And although Cormerant is not the sort to be trifled with, you really, really don’t want to piss off Mrs. God.

What’s To Like...
    The title is a take-off of Samuel Beckett’s Waiting For Godot, but the link between the two books is rather tenuous.  This can be either a plus or a minus depending on your opinion of Beckett’s masterpiece.  I hated it in college; loved it after rereading it 30 years later.

    If you’ve already read a couple Robert Rankin books, you’ll love Waiting For Godalming.  To me, it felt somewhat more coherent than usual, and that’s a plus.  Rankin’s recurring devices are in full force here – Fangio and his various bars, talking toot, Barry the Holy Guardian Sprout; and a million different variations on Lazlo’s last name and his Smith and Wesson.  In addition, there are some crazy kewl footnotes sprinkled throughout the tale.

    As usual, the various storylines are both hilarious and over-the-top.  Cormerant is chasing Icarus; Lazlo is chasing God; and Icarus is chasing a magic drug that lets anyone see the world as it really is.  The Wrong’uns will stop at nothing to prevent that last one from taking place.

    The main storyline – Lazlo chasing God – doesn’t show up until about a quarter of the way through the book.  Since it is touted in the bookcover blurb, for a while I thought I was reading the wrong book.  As usual, Rankin gradually and deftly pulls the far-flung plot threads together, and this all leads to a satisfying ending that somehow manages to adhere to the Lazlo Woodbine criterion for a climactic location.  Like all of Rankin’s works, this is a standalone novel.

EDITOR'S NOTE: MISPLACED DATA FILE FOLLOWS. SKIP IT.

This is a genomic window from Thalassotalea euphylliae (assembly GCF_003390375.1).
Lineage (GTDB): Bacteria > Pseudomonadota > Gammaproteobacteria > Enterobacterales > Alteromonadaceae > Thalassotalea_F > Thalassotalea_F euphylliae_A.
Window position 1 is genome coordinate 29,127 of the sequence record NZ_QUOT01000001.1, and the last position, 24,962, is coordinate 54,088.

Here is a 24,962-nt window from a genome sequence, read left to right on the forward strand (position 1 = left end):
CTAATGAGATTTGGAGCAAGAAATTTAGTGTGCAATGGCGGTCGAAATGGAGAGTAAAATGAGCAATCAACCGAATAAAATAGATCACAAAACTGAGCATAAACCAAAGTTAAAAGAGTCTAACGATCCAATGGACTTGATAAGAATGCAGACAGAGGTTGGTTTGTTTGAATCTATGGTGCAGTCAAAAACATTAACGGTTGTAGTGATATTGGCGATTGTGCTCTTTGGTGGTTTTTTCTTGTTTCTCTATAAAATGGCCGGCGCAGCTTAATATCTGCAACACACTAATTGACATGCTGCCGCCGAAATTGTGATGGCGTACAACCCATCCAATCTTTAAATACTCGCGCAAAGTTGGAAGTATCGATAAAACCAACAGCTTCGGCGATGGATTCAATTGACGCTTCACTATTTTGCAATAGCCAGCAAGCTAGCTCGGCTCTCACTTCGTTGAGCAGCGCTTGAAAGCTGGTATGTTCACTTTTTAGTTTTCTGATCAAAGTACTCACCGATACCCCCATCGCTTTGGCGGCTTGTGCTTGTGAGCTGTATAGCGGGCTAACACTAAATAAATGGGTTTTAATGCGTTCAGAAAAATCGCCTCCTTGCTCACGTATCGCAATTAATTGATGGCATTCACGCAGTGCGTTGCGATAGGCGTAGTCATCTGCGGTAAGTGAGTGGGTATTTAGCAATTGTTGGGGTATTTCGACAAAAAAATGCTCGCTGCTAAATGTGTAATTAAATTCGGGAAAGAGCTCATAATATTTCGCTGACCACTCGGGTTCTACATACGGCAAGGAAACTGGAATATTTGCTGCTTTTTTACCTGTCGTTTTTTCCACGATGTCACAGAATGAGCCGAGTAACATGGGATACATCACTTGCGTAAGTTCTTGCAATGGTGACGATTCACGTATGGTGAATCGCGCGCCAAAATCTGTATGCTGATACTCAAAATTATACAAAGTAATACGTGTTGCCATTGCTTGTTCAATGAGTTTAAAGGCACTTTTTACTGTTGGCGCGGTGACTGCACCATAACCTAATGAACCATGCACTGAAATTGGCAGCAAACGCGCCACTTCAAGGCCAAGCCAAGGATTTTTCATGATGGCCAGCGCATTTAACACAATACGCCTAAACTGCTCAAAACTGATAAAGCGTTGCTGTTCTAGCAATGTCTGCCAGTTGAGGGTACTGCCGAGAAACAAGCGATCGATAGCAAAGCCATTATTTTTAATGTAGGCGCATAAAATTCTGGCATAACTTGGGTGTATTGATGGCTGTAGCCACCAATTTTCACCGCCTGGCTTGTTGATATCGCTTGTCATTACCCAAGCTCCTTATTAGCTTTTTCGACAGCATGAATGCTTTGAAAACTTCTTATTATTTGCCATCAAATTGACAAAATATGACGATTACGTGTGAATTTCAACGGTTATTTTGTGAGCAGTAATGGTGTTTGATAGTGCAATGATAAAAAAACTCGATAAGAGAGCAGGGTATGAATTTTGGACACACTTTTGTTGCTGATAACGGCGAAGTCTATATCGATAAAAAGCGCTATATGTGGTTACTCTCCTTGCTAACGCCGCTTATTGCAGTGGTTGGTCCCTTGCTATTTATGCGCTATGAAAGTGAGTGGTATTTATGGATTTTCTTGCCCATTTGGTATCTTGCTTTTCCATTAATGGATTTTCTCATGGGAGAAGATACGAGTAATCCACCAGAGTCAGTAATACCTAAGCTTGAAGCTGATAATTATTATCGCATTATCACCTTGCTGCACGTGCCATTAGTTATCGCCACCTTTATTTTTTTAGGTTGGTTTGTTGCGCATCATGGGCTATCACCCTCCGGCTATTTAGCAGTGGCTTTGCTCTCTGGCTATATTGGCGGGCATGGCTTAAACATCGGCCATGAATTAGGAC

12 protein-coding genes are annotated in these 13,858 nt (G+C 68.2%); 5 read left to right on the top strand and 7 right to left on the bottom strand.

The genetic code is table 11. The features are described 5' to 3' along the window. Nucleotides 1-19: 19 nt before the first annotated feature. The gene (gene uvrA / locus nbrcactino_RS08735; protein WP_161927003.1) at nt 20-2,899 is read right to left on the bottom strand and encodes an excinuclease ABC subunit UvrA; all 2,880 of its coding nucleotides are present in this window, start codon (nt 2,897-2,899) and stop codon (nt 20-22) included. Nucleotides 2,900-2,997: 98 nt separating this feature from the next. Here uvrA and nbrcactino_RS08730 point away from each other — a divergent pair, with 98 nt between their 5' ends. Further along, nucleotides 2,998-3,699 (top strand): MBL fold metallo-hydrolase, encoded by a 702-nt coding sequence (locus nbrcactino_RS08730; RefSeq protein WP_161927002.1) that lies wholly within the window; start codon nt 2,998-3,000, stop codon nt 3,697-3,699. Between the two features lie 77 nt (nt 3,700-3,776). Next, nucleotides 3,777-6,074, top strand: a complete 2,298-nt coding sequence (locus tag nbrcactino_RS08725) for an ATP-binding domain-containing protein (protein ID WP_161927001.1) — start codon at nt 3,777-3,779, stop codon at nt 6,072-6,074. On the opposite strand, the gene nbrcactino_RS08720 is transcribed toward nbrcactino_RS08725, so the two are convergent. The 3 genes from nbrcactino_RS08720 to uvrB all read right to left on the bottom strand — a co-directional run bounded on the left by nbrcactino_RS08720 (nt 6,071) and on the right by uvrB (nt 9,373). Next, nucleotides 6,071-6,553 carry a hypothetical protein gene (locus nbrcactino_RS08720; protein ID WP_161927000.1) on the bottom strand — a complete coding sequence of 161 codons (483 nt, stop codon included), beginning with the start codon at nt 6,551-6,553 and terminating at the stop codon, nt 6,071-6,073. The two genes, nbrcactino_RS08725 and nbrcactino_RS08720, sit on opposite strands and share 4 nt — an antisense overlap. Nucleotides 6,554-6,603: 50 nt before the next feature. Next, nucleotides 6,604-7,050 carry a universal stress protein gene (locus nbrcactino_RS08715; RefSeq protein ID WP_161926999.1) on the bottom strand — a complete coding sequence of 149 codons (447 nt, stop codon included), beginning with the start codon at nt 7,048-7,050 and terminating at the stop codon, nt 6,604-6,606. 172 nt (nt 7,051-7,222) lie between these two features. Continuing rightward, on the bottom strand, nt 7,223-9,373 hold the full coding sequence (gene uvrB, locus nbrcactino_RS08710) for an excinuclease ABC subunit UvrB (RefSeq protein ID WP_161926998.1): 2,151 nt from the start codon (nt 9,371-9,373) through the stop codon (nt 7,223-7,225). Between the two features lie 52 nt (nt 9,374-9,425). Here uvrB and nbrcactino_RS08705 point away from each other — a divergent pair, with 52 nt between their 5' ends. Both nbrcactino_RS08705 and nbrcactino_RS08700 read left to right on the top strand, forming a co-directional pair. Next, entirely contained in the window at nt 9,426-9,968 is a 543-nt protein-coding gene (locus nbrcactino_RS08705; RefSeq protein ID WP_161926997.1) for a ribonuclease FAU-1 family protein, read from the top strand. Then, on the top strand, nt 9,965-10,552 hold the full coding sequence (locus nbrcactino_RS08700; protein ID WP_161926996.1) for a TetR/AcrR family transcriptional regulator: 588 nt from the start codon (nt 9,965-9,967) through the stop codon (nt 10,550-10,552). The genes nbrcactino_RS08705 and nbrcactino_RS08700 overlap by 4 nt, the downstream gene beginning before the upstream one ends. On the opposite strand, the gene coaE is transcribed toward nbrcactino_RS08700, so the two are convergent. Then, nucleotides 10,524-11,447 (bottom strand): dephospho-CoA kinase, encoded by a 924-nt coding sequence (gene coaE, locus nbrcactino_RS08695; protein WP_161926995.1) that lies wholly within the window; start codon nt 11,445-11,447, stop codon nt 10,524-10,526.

Kewlest New Word. . .
Theophany (n.) : a visible manifestation to humankind of God or a god.
Others : Periwig (n.); Pouffe (n.); Oik (n.)

    “OK.  Fair enough, we’ll just have to do it the hard way.  If you had a thing about Jewish virgins, where would you go to meet some?”
    “Israel, chief?”
    “Would you care to narrow that down a little?”
    “Isl?”  (pg. 92)

    “We’re in some  underground labyrinth here.  The noise of an explosion will have those creatures coming running from miles.”
    “No problem,” said the captain.  “I’ll use a silent explosive.”
    “A silent explosive?”  Icarus made the face of grave doubt.
    “Latest thing ,” said the captain, drawing out a stick of something dangerous-looking from his pocket.  “The SAS use it all the time.  It goes off without a sound.  You’ve heard of gelignite and dynamite?  Well, this stuff’s called-“
    “Don’t tell me,” said Johnny Boy.  “Silent nite.”  (pg. 163)

 “Living la vida loca in a gagga da vida.”  (pg. 19)
    If you’re new to Robert Rankin, you may find his books to feel somewhat disjointedly repetitive (is that an oxymoron?).  His storytelling takes some getting used to, but all of his tales end coherently.  I find his wit to be LOL funny, and once you get to know his recurring characters, reading his books is a lot less confusing.

    Waiting For Godalming will not be to everyone’s taste.  Then again, neither is Waiting For Godot.  I happen to think they’re both fantastic.

    9 Stars.  This was my eighth Robert Rankin book, and I’ve enjoyed them all.  If you’re in the mood for something wacky and witty, confusingly logical, and which doesn’t take itself serious, give him a taste.

Wednesday, November 12, 2014

The Well of Ascension - Brandon Sanderson

   2007; 763 freakin’ pages.  Book 2 of the Mistborn trilogy.  New Author? : No.  Genre : Epic Fantasy.  Overall Rating : 9*/10.